Some years ago I developed the idea of scripted dialogue in place of a monologue sermon.  It has some advantages – a conversational style, encouraging the idea of talking about scripture and its application, emphasising the relevance of text to contemporary Christian life etc.  This is a dialogue, for two readers in place of a sermon, which I “translated” from a sermon written previously, on the gospel passage Luke 8:26-39.  Comments welcome:

A It’s been quite a week: an MP has been killed, apparently while doing her job and doing it well; at the same time we are looking forward to an important referendum next Thursday

B and there’s a football competition, too!

A Indeed. You might wonder if that reading about the man Jesus healed in the cemetery has any relevance.

B It seems to me typical of Jesus that he is concerned about somebody that everybody else has given up on. There is no suggestion that anyone is looking after this man, keeping an eye out for him, leaving him food or clothing, but Jesus doesn’t bypass him and go to the “important” people.

A Yes, and that links with the MP’s murder. Jesus is reminding us that everybody matters to God, and should to us. All the groups Jo Cox was involved with, including minorities and refugees, but also Thomas Mair, however sad or mad he may be. We have to think about caring for all, not just the ones like us, or the easy ones. Jesus wasn’t afraid of dealing with someone demon possessed.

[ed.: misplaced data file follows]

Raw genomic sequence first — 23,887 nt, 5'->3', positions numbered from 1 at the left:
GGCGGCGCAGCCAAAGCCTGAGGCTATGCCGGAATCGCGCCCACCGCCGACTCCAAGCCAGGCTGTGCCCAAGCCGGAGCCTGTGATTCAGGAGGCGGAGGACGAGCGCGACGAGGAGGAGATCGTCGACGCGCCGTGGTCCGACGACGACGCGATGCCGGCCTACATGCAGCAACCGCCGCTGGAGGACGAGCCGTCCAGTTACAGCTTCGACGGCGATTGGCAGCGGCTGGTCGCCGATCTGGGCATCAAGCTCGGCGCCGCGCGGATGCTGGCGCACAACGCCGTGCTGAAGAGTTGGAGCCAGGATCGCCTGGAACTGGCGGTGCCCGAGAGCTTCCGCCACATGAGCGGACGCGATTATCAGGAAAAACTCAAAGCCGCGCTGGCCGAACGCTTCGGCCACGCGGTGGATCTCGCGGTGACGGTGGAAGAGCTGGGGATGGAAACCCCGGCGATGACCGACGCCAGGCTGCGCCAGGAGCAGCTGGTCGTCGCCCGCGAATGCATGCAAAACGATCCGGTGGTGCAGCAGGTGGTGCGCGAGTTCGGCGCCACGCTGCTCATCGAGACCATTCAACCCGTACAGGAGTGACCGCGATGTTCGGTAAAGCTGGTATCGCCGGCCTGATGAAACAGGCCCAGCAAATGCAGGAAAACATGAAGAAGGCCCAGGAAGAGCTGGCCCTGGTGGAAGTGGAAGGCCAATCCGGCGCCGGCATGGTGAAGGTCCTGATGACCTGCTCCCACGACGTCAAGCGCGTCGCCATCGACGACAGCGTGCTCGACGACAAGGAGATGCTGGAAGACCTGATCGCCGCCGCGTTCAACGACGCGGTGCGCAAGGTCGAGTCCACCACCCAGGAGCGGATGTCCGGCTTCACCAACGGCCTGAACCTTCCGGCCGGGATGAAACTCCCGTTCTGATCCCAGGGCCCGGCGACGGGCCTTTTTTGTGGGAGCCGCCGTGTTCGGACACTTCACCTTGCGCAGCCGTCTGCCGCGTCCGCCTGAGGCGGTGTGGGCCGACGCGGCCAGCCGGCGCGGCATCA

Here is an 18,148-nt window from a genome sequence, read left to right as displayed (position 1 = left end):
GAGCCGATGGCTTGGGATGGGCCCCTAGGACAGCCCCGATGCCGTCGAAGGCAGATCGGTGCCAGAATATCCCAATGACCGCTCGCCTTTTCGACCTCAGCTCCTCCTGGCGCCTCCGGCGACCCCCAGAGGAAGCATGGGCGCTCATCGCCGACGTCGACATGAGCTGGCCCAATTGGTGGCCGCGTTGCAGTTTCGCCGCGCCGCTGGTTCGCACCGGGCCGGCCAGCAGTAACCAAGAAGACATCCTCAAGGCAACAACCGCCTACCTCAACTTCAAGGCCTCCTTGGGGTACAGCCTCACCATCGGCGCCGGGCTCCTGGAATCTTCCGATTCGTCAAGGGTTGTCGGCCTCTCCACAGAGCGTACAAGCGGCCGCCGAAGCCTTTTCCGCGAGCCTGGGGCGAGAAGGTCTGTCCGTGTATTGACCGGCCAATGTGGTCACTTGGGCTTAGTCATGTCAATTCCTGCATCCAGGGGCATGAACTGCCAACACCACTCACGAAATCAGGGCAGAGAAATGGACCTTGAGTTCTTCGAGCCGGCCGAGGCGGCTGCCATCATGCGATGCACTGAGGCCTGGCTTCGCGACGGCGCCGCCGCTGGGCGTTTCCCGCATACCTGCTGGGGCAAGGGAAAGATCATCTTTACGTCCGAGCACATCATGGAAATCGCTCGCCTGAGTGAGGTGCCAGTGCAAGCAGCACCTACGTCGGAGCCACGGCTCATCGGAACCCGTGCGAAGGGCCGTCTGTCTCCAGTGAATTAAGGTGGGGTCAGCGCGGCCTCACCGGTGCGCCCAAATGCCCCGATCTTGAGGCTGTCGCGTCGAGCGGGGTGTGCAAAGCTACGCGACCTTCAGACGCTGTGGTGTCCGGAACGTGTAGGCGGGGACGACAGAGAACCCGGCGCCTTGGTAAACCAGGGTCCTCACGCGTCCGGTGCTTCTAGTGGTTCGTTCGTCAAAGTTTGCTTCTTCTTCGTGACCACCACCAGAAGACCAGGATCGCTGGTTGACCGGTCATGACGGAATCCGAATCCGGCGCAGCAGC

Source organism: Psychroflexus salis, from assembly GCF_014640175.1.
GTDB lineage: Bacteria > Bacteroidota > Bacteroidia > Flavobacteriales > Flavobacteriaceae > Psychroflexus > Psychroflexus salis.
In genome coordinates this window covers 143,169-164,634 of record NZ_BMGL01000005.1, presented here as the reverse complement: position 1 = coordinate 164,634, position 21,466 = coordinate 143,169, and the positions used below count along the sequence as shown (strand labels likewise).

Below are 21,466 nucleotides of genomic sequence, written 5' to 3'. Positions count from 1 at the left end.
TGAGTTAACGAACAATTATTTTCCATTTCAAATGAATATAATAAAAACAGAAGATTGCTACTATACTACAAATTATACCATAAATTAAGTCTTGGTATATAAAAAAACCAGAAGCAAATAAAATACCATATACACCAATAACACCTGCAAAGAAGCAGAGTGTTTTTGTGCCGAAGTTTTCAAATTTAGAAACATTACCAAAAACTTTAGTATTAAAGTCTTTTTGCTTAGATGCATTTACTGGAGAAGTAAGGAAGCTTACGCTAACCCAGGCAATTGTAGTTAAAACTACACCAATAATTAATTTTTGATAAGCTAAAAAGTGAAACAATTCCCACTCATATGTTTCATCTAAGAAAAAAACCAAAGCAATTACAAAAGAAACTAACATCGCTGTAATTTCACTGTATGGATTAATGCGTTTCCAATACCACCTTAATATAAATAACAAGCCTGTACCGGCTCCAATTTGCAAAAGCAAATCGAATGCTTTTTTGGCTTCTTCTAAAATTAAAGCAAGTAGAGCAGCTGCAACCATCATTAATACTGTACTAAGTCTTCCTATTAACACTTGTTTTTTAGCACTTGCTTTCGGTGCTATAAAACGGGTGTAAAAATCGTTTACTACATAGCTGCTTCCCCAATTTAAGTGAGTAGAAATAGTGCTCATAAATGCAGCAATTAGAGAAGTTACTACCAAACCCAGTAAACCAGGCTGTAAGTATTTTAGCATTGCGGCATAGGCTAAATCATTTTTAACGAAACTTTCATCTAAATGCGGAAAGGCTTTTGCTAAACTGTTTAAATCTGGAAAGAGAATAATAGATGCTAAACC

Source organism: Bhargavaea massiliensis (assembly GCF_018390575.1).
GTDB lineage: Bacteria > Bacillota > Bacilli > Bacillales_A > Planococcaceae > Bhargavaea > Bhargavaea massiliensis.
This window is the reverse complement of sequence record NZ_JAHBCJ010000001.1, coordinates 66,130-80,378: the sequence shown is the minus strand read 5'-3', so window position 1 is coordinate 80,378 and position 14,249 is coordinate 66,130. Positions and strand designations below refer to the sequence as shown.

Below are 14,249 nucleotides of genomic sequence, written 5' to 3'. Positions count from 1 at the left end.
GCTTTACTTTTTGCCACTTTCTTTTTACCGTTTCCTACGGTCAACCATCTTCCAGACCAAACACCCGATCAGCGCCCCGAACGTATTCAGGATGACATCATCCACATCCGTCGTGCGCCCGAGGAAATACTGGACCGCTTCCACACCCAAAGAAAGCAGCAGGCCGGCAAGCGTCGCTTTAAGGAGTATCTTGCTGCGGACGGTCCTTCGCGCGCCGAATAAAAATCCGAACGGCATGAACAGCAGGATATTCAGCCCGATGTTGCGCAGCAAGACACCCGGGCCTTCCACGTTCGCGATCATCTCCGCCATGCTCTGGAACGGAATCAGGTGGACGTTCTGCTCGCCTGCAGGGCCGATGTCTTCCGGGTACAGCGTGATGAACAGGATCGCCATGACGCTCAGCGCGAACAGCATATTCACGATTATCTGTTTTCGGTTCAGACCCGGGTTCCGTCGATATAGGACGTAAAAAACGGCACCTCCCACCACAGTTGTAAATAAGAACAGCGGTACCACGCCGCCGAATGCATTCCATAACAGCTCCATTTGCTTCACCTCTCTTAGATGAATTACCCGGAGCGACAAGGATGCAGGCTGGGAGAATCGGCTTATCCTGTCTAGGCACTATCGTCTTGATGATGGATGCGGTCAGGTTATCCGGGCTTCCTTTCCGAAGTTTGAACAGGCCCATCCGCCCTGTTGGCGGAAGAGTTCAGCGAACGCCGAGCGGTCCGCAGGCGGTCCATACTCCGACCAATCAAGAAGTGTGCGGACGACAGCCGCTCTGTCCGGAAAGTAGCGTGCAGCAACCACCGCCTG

B Now that’s a question! Was he mentally ill, or did he really have spirits in him?

A Christians would have different answers to that. There’s no doubt that mental illness is real, and thankfully we are learning how to treat it successfully. If you know people affected, encourage them to consult their doctor, take their advice – and then make sure you don’t avoid them. Mental illness will affect a fair proportion of this congregation at one time or another. For me, after some years leading a Diocesan Healing and Deliverance Team, I am also confident that demon possession is real – but it has been uncommon in this part of the world. The team that clergy can consult is there to help, and some will need that help.

B So you are saying that mental illness is real, and demon possession can be, too?

A Yes. But let’s go on. Jesus’ concern for this man is not the only point here. What about the reaction of the local people to the event?